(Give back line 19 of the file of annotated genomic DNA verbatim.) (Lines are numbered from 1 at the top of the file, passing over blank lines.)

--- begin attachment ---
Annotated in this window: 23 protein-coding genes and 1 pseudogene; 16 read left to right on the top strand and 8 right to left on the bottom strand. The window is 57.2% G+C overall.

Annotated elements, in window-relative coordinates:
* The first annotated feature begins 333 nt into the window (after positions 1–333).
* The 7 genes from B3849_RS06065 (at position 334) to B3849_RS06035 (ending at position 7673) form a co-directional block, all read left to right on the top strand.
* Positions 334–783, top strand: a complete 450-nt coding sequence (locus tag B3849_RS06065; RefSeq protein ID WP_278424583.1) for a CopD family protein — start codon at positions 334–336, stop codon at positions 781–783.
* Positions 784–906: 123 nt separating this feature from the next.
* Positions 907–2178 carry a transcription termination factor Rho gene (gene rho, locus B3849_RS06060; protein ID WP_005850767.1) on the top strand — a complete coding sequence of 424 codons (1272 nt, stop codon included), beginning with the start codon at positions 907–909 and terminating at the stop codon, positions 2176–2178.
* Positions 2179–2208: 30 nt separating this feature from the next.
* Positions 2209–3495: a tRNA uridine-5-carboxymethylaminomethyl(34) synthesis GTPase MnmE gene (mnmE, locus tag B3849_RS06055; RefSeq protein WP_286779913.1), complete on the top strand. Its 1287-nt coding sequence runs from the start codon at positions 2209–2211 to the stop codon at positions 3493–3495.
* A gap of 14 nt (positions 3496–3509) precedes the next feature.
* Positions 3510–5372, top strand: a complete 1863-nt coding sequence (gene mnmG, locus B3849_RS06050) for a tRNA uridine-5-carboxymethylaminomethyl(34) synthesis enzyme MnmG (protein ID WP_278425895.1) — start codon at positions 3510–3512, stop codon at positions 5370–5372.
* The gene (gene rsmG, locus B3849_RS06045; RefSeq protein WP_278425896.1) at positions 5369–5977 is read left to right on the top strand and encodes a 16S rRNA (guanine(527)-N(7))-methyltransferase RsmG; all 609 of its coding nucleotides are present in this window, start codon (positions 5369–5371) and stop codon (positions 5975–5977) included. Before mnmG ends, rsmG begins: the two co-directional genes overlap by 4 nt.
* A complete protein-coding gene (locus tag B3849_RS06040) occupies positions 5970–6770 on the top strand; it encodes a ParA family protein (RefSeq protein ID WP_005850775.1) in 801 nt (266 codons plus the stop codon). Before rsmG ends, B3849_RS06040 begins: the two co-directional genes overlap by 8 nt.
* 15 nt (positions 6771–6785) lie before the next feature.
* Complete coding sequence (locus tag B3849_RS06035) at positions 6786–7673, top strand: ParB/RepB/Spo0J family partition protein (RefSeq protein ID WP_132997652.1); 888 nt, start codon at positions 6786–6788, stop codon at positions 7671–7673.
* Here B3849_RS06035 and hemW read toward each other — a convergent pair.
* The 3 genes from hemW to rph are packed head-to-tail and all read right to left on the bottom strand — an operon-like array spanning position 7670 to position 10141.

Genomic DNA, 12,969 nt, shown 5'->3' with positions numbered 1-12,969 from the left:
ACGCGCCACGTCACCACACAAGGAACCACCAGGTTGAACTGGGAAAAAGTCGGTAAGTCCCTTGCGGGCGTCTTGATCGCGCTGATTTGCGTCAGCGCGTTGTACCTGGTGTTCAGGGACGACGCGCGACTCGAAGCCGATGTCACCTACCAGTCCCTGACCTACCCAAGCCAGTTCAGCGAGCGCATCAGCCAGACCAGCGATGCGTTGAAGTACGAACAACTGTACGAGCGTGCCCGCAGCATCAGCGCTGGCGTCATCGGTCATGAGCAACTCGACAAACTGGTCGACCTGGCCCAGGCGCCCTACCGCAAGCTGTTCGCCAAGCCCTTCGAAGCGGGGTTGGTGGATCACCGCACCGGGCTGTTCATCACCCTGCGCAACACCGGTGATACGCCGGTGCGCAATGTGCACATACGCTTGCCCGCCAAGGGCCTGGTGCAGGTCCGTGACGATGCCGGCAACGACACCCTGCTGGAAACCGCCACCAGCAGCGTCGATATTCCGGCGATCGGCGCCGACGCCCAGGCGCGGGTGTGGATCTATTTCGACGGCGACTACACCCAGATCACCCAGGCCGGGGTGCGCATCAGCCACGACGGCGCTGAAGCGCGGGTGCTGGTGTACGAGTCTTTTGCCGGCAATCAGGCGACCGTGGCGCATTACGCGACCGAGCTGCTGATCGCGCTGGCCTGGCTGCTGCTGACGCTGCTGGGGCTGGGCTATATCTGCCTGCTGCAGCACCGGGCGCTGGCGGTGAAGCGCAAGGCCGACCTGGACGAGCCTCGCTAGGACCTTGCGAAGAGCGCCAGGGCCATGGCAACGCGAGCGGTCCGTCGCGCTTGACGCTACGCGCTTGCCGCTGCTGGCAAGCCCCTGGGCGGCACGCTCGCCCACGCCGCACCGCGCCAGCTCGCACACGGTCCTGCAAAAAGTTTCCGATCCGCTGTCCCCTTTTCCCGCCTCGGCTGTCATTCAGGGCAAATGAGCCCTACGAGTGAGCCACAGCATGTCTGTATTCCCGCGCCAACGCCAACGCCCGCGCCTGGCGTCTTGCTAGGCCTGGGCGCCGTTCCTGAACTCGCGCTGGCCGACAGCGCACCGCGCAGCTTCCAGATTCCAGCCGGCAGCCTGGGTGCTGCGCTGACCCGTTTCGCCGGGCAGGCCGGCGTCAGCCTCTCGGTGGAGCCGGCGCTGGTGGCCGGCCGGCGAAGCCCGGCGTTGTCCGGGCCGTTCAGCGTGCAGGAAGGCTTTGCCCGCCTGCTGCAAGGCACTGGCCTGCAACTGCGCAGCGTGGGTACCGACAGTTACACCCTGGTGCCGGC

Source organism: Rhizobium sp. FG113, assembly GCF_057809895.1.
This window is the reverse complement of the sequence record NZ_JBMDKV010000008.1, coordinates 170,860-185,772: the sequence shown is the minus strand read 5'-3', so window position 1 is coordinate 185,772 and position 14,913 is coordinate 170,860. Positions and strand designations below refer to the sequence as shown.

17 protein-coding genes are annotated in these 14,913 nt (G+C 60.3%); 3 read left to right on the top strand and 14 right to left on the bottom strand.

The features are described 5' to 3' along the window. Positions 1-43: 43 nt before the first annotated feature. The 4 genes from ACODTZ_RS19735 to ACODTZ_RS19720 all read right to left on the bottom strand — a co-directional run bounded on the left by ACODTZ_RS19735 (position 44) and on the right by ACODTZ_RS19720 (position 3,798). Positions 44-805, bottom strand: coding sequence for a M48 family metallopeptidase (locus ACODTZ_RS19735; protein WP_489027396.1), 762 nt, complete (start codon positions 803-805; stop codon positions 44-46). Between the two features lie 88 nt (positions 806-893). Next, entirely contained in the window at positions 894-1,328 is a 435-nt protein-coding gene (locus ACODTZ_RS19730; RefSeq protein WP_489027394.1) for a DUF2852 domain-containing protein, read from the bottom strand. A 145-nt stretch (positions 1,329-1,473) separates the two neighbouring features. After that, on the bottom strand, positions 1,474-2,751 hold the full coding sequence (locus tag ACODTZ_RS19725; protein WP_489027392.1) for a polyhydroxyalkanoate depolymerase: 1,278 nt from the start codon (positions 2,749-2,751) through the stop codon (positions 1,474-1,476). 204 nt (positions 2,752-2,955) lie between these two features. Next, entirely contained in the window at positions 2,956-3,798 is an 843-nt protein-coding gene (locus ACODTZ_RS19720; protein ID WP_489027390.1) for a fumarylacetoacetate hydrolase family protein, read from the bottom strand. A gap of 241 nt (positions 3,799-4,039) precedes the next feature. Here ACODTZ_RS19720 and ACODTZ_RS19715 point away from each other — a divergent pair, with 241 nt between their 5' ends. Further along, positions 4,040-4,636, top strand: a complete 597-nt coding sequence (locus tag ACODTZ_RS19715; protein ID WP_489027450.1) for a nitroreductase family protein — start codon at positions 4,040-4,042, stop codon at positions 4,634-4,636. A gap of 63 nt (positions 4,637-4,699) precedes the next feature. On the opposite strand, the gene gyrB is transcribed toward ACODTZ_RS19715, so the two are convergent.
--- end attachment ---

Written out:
ACGCGCCACGTCACCACACAAGGAACCACCAGGTTGAACTGGGAAAAAGTCGGTAAGTCCCTTGCGGGCGTCTTGATCGCGCTGATTTGCGTCAGCGCGTTGTACCTGGTGTTCAGGGACGACGCGCGACTCGAAGCCGATGTCACCTACCAGTCCCTGACCTACCCAAGCCAGTTCAGCGAGCGCATCAGCCAGACCAGCGATGCGTTGAAGTACGAACAACTGTACGAGCGTGCCCGCAGCATCAGCGCTGGCGTCATCGGTCATGAGCAACTCGACAAACTGGTCGACCTGGCCCAGGCGCCCTACCGCAAGCTGTTCGCCAAGCCCTTCGAAGCGGGGTTGGTGGATCACCGCACCGGGCTGTTCATCACCCTGCGCAACACCGGTGATACGCCGGTGCGCAATGTGCACATACGCTTGCCCGCCAAGGGCCTGGTGCAGGTCCGTGACGATGCCGGCAACGACACCCTGCTGGAAACCGCCACCAGCAGCGTCGATATTCCGGCGATCGGCGCCGACGCCCAGGCGCGGGTGTGGATCTATTTCGACGGCGACTACACCCAGATCACCCAGGCCGGGGTGCGCATCAGCCACGACGGCGCTGAAGCGCGGGTGCTGGTGTACGAGTCTTTTGCCGGCAATCAGGCGACCGTGGCGCATTACGCGACCGAGCTGCTGATCGCGCTGGCCTGGCTGCTGCTGACGCTGCTGGGGCTGGGCTATATCTGCCTGCTGCAGCACCGGGCGCTGGCGGTGAAGCGCAAGGCCGACCTGGACGAGCCTCGCTAGGACCTTGCGAAGAGCGCCAGGGCCATGGCAACGCGAGCGGTCCGTCGCGCTTGACGCTACGCGCTTGCCGCTGCTGGCAAGCCCCTGGGCGGCACGCTCGCCCACGCCGCACCGCGCCAGCTCGCACACGGTCCTGCAAAAAGTTTCCGATCCGCTGTCCCCTTTTCCCGCCTCGGCTGTCATTCAGGGCAAATGAGCCCTACGAGTGAGCCACAGCATGTCTGTATTCCCGCGCCAACGCCAACGCCCGCGCCTGGCGTCTTGCTAGGCCTGGGCGCCGTTCCTGAACTCGCGCTGGCCGACAGCGCACCGCGCAGCTTCCAGATTCCAGCCGGCAGCCTGGGTGCTGCGCTGACCCGTTTCGCCGGGCAGGCCGGCGTCAGCCTCTCGGTGGAGCCGGCGCTGGTGGCCGGCCGGCGAAGCCCGGCGTTGTCCGGGCCGTTCAGCGTGCAGGAAGGCTTTGCCCGCCTGCTGCAAGGCACTGGCCTGCAACTGCGCAGCGTGGGTACCGACAGTTACACCCTGGTGCCGGC